Sunday, 10 July 2011


Tessa Sanderson CBE who won a gold medal at the 1984 Los Angeles Olympics with a record throw 69.56m.
The Drapers' Academy held its first Sports Awards ceremony on Thursday evening and we were delighted that Tessa Sanderson CBE was able to present the prizes.  Tessa runs The Tessa Sanderson Foundation and Academy in nearby Newham.  It is a charity to help youngsters who are disabled and non-disabled achieve their goals and create opportunities.  For more details go to

She is a highly inspirational speaker and gave an edge of the seat description on the way she won the gold medal at the 1984 Olympics in Los Angeles against the top competition, including Fatima Whitbread, with an Olympic record throw that proved to be unbeatable. She brought her gold medal along to prove she had won! She also gave a frank account of her desire to succeed, despite coming from a relatively disadvantaged background.

Although the principal purpose of the Academy is not sport focused we are keen to see children enjoy sport.  This year facilities have been somewhat limited as the grounds are being completely dug up and remodelled.  However from late 2012 some excellent facilities will become available across the Academy's twenty-two acre site.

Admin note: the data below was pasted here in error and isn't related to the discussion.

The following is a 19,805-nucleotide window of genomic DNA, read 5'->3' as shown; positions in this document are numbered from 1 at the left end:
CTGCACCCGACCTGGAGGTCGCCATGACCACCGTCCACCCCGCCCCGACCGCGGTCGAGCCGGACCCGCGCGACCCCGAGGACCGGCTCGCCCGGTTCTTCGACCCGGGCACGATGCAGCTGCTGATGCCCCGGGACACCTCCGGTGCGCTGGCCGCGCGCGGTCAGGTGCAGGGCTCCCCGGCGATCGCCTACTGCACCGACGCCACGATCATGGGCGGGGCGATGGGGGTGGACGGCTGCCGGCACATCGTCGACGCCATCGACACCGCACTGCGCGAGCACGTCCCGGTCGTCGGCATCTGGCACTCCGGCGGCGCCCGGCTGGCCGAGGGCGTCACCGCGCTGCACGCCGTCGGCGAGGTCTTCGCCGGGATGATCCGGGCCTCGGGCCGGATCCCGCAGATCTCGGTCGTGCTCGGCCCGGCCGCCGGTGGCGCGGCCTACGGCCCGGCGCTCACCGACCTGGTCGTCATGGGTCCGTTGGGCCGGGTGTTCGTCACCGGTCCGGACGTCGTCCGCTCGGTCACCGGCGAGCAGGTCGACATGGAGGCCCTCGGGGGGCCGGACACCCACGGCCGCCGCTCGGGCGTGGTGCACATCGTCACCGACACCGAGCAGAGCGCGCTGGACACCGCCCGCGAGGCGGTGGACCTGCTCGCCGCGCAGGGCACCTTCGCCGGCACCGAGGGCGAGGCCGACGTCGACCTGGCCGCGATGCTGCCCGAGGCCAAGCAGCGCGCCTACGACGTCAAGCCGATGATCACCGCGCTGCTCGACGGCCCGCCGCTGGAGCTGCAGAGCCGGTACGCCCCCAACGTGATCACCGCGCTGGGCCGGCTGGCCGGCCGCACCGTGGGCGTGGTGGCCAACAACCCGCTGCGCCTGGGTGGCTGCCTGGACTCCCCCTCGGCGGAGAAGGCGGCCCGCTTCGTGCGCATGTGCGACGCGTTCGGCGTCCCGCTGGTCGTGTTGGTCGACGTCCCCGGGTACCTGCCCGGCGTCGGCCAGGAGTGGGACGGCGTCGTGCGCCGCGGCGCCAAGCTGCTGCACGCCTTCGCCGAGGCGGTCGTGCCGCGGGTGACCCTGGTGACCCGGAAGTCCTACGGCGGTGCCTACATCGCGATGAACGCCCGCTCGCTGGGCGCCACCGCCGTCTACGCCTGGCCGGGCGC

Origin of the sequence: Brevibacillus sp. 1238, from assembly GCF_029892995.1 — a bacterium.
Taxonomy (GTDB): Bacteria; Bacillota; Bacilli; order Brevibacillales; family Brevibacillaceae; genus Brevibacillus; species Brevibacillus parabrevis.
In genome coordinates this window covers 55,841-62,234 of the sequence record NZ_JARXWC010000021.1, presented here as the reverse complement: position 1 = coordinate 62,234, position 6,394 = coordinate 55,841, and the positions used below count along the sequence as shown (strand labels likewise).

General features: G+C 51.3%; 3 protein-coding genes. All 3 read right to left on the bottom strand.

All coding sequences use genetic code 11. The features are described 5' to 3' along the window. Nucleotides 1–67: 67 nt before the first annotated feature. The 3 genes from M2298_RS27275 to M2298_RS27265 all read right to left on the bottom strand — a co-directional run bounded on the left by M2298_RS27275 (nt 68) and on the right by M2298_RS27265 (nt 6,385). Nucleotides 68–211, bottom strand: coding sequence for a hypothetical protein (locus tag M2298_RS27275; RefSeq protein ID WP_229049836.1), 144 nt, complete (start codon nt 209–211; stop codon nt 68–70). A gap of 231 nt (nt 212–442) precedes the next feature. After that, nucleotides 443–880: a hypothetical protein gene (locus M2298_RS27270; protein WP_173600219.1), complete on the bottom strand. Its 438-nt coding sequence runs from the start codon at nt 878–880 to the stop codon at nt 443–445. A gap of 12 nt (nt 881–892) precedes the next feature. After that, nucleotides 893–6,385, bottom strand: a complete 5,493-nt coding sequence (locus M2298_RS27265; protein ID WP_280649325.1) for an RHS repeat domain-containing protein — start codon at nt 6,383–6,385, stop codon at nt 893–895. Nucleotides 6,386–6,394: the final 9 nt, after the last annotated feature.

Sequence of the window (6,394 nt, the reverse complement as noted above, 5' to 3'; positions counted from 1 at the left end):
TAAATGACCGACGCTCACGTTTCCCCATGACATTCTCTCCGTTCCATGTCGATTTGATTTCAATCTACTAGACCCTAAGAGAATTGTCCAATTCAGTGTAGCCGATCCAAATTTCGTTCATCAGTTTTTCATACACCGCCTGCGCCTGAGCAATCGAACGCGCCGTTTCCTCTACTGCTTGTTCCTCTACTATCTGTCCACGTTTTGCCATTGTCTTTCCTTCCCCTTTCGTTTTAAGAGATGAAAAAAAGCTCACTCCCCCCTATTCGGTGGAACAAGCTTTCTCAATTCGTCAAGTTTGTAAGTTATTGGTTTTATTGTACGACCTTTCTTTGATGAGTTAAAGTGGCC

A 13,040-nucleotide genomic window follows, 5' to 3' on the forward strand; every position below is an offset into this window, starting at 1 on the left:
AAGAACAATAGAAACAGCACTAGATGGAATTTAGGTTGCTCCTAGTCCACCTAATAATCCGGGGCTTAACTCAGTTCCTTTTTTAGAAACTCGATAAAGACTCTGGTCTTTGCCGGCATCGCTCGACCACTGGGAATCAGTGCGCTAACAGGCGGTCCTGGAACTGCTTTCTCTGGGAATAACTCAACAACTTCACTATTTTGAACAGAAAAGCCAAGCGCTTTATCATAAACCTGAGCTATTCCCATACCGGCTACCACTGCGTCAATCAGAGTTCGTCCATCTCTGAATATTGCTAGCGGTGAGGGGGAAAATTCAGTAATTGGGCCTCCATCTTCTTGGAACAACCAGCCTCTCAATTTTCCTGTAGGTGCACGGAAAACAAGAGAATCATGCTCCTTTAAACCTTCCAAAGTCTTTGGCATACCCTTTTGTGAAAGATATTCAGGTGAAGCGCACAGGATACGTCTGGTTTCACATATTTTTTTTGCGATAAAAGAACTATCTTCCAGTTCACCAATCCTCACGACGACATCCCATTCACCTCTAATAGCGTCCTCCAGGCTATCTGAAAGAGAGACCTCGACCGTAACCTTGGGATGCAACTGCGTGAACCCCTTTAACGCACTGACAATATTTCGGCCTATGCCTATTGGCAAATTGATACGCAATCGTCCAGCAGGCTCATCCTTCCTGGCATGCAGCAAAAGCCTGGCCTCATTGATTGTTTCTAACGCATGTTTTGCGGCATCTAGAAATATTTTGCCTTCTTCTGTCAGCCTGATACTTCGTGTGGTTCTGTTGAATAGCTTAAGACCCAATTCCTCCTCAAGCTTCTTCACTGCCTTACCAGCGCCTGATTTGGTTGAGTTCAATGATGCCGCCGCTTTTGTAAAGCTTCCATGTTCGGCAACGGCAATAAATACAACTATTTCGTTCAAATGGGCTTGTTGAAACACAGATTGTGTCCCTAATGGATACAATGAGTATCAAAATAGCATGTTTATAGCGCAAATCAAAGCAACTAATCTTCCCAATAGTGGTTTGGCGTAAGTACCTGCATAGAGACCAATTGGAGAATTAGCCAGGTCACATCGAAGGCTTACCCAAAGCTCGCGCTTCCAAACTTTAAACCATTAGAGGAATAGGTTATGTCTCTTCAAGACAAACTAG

There are some promising sportsmen and women and my congratulations go to Year 8 Boys who won the London School's hockey and the Year 11 boys won the seven-a-side football category in the same competition.  And to pick out a few names of the best: Frederick Bamgbelu (New school record for 300m and relay), Nicola Coutts (New school record for 200m and High Jump) and Joe Moss, David Oni and Gracian Wojciechowski who formed part of the record beating boys' relay team.

A great evening with lots of spirit in evidence.  My congratulations to the PE Faculty for setting all this up  Finally, it was especially good that at the end of the evening the Academy Sports Personality Award was officially renamed the Mayes Cup.  Susan Mayes is retiring after many years at the Academy, and its predecessor schools, teaching PE and in wider leadership roles.  She has given much of her career to help Harold Hill children.  She has also been a strong supporter of the Academy from its earliest stages and this has been of great help.  The name change was a well kept secret and came as a complete, but pleasant, surprise to Susan.

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